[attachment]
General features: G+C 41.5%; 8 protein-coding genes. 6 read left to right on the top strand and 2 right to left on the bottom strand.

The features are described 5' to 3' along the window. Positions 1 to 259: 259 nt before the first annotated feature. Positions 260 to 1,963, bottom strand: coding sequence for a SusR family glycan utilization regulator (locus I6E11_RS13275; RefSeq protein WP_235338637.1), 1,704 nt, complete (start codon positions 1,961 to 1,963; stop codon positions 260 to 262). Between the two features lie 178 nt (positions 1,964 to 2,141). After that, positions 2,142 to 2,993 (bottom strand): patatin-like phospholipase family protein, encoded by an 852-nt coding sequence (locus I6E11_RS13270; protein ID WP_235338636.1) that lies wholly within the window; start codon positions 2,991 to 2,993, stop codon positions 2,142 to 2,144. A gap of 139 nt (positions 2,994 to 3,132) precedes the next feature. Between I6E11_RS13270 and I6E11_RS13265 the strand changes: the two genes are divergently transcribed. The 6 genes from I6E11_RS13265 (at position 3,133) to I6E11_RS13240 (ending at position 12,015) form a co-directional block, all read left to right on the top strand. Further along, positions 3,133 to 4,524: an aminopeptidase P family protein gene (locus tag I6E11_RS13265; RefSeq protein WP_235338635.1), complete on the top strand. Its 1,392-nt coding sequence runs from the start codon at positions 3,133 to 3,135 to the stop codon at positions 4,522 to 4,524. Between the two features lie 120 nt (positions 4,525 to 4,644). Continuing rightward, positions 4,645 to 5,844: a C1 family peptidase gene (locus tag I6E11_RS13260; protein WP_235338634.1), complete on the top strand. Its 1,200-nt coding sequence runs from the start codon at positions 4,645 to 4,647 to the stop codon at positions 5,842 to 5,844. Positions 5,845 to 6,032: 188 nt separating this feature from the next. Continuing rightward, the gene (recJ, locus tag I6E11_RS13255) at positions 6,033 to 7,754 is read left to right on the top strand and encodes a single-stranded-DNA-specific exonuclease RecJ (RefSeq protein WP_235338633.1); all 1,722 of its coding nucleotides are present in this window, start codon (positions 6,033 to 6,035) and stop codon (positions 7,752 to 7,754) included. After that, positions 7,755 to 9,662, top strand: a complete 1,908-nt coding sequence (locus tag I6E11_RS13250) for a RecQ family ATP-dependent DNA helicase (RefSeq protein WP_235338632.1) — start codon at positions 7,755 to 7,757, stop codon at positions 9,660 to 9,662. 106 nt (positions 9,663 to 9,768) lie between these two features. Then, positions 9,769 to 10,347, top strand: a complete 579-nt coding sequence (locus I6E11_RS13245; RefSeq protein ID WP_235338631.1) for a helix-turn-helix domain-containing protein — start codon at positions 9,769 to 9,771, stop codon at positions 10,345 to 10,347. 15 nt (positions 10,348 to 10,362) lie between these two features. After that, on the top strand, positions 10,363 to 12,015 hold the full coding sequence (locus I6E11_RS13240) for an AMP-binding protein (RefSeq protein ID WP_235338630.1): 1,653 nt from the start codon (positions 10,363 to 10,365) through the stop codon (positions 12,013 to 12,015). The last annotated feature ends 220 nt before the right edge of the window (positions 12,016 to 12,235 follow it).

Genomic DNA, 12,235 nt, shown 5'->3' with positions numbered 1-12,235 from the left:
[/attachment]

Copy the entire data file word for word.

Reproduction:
General features: G+C 41.5%; 8 protein-coding genes. 6 read left to right on the top strand and 2 right to left on the bottom strand.

The features are described 5' to 3' along the window. Positions 1 to 259: 259 nt before the first annotated feature. Positions 260 to 1,963, bottom strand: coding sequence for a SusR family glycan utilization regulator (locus I6E11_RS13275; RefSeq protein WP_235338637.1), 1,704 nt, complete (start codon positions 1,961 to 1,963; stop codon positions 260 to 262). Between the two features lie 178 nt (positions 1,964 to 2,141). After that, positions 2,142 to 2,993 (bottom strand): patatin-like phospholipase family protein, encoded by an 852-nt coding sequence (locus I6E11_RS13270; protein ID WP_235338636.1) that lies wholly within the window; start codon positions 2,991 to 2,993, stop codon positions 2,142 to 2,144. A gap of 139 nt (positions 2,994 to 3,132) precedes the next feature. Between I6E11_RS13270 and I6E11_RS13265 the strand changes: the two genes are divergently transcribed. The 6 genes from I6E11_RS13265 (at position 3,133) to I6E11_RS13240 (ending at position 12,015) form a co-directional block, all read left to right on the top strand. Further along, positions 3,133 to 4,524: an aminopeptidase P family protein gene (locus tag I6E11_RS13265; RefSeq protein WP_235338635.1), complete on the top strand. Its 1,392-nt coding sequence runs from the start codon at positions 3,133 to 3,135 to the stop codon at positions 4,522 to 4,524. Between the two features lie 120 nt (positions 4,525 to 4,644). Continuing rightward, positions 4,645 to 5,844: a C1 family peptidase gene (locus tag I6E11_RS13260; protein WP_235338634.1), complete on the top strand. Its 1,200-nt coding sequence runs from the start codon at positions 4,645 to 4,647 to the stop codon at positions 5,842 to 5,844. Positions 5,845 to 6,032: 188 nt separating this feature from the next. Continuing rightward, the gene (recJ, locus tag I6E11_RS13255) at positions 6,033 to 7,754 is read left to right on the top strand and encodes a single-stranded-DNA-specific exonuclease RecJ (RefSeq protein WP_235338633.1); all 1,722 of its coding nucleotides are present in this window, start codon (positions 6,033 to 6,035) and stop codon (positions 7,752 to 7,754) included. After that, positions 7,755 to 9,662, top strand: a complete 1,908-nt coding sequence (locus tag I6E11_RS13250) for a RecQ family ATP-dependent DNA helicase (RefSeq protein WP_235338632.1) — start codon at positions 7,755 to 7,757, stop codon at positions 9,660 to 9,662. 106 nt (positions 9,663 to 9,768) lie between these two features. Then, positions 9,769 to 10,347, top strand: a complete 579-nt coding sequence (locus I6E11_RS13245; RefSeq protein ID WP_235338631.1) for a helix-turn-helix domain-containing protein — start codon at positions 9,769 to 9,771, stop codon at positions 10,345 to 10,347. 15 nt (positions 10,348 to 10,362) lie between these two features. After that, on the top strand, positions 10,363 to 12,015 hold the full coding sequence (locus I6E11_RS13240) for an AMP-binding protein (RefSeq protein ID WP_235338630.1): 1,653 nt from the start codon (positions 10,363 to 10,365) through the stop codon (positions 12,013 to 12,015). The last annotated feature ends 220 nt before the right edge of the window (positions 12,016 to 12,235 follow it).

Genomic DNA, 12,235 nt, shown 5'->3' with positions numbered 1-12,235 from the left: